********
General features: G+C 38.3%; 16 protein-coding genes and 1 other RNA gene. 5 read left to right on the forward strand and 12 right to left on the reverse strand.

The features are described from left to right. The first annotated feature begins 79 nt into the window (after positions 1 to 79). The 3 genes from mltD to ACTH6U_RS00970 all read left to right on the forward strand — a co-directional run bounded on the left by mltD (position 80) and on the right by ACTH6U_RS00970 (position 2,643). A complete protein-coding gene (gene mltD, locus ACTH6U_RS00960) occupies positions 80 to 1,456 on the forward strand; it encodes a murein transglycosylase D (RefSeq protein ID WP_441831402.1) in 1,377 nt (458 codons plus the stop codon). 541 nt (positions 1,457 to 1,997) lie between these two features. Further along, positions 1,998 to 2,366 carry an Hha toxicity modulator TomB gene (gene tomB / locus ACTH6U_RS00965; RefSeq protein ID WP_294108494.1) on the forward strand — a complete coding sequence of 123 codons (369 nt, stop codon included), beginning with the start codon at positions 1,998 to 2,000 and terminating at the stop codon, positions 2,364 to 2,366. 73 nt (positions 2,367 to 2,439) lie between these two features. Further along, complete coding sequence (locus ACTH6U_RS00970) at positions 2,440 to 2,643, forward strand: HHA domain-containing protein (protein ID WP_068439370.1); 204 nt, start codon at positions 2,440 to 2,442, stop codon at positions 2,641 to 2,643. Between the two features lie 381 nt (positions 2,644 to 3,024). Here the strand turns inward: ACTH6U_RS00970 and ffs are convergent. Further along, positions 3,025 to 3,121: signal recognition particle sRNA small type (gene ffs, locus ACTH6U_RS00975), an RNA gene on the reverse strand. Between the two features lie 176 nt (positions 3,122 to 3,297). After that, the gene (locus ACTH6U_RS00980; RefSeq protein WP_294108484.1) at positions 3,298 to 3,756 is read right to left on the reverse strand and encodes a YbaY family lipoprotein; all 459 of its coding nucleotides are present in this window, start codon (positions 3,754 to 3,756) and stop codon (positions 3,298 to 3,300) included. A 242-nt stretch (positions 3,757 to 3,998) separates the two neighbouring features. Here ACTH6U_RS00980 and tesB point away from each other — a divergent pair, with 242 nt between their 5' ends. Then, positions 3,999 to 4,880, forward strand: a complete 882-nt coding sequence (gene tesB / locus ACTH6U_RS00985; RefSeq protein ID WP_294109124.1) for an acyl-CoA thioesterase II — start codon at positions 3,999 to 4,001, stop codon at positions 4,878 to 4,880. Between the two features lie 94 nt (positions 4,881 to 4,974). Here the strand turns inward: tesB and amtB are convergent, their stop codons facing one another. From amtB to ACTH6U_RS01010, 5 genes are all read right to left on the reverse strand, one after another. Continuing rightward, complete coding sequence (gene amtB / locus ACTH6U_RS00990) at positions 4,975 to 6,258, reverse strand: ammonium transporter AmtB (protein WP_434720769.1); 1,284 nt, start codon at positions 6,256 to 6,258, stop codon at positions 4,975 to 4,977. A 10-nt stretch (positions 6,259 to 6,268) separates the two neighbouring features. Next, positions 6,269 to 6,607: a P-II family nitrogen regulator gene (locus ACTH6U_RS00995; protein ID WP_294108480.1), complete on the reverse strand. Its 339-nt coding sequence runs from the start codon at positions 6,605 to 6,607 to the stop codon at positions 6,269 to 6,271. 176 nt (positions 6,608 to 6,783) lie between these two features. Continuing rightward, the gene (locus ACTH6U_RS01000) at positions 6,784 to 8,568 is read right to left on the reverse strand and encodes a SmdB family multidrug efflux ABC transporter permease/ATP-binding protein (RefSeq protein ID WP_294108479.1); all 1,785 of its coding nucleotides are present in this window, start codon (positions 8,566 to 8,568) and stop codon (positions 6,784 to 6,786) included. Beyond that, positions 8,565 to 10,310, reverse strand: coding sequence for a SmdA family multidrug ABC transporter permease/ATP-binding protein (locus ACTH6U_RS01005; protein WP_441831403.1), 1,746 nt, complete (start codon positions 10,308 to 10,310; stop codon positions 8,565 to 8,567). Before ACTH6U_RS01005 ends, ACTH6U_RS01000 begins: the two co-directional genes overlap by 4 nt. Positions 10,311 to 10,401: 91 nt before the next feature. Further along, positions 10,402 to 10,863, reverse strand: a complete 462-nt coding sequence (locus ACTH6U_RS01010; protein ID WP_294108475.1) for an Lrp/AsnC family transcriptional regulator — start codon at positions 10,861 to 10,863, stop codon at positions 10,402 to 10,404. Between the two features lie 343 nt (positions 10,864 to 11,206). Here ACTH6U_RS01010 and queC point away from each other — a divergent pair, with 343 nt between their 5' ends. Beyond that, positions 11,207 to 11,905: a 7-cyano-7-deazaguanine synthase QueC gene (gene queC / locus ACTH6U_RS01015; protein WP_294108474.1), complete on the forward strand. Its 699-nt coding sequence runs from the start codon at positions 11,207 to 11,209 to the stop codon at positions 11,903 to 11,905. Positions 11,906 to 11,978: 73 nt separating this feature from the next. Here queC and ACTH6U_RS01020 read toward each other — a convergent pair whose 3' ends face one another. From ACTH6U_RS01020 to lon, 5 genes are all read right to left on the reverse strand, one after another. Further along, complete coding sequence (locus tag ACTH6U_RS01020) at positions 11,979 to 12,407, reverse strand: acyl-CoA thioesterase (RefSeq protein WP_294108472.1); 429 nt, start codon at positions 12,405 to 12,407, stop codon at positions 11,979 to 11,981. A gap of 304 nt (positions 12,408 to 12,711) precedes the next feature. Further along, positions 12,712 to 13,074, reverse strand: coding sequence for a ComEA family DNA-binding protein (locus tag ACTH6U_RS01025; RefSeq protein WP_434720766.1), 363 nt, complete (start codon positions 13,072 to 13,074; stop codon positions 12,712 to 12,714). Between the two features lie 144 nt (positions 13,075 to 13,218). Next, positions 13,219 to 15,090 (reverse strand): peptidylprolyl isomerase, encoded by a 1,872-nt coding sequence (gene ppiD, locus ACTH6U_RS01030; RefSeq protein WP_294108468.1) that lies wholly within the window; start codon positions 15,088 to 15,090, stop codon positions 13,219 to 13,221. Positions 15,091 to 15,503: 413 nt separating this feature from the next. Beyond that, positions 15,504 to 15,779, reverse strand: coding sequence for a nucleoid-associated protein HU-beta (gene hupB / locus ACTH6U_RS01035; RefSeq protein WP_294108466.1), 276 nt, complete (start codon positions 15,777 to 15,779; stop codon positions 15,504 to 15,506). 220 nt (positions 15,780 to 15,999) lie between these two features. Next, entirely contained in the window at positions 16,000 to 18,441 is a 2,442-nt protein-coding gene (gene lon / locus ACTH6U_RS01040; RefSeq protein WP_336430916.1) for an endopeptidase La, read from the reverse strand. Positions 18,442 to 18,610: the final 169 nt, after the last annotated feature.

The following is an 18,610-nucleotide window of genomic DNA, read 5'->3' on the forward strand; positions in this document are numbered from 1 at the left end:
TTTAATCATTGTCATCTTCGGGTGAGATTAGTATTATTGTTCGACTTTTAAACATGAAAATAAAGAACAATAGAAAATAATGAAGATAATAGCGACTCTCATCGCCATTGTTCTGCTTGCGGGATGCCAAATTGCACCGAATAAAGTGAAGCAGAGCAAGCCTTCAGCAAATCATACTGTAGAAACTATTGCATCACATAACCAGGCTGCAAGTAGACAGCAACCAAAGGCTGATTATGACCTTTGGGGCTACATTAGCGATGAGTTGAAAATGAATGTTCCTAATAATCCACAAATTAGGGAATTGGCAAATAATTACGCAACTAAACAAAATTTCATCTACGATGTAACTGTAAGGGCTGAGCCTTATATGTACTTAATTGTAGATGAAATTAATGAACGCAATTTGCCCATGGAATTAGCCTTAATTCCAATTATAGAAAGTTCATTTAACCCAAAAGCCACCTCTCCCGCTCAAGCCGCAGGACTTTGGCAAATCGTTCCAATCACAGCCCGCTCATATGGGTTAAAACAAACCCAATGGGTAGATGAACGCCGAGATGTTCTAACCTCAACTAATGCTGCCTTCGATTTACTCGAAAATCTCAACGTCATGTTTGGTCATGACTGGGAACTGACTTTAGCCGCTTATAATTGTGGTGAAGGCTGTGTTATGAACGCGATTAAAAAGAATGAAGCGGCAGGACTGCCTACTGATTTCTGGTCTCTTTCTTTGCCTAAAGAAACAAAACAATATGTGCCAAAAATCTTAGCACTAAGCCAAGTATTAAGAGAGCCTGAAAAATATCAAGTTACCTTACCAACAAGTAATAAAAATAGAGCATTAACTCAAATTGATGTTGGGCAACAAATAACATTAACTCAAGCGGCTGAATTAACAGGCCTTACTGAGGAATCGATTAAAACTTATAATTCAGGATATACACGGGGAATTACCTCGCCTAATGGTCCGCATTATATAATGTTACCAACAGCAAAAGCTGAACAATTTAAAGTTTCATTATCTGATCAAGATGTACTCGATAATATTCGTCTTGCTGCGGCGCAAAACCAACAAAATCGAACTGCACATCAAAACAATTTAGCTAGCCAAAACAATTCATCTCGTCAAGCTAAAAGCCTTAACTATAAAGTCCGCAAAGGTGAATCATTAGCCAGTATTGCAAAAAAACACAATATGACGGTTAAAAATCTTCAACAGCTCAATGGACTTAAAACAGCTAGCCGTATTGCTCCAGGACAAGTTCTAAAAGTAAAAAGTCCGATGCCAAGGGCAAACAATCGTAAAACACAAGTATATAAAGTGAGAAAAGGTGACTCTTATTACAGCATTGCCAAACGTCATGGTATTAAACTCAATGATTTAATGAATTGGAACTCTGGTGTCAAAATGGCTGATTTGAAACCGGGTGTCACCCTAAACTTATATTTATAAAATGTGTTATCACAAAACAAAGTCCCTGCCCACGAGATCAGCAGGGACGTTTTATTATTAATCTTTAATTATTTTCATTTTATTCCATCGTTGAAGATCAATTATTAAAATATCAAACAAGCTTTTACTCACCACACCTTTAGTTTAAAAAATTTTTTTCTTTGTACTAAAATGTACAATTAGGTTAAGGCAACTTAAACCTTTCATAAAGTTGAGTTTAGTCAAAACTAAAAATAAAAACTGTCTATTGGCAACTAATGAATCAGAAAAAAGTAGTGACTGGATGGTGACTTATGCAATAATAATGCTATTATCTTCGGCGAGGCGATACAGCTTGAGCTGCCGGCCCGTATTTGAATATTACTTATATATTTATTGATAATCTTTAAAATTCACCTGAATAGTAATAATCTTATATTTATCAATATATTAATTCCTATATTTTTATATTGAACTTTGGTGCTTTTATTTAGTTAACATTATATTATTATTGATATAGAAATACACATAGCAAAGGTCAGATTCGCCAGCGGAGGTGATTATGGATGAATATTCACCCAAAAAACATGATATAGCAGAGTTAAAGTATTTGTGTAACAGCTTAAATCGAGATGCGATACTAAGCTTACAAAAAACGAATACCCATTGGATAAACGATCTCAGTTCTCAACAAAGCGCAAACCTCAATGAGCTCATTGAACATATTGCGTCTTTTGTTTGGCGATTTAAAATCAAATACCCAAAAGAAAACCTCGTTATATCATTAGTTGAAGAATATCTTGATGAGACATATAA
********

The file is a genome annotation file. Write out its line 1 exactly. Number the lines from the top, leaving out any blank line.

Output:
General features: G+C 38.3%; 16 protein-coding genes and 1 other RNA gene. 5 read left to right on the forward strand and 12 right to left on the reverse strand.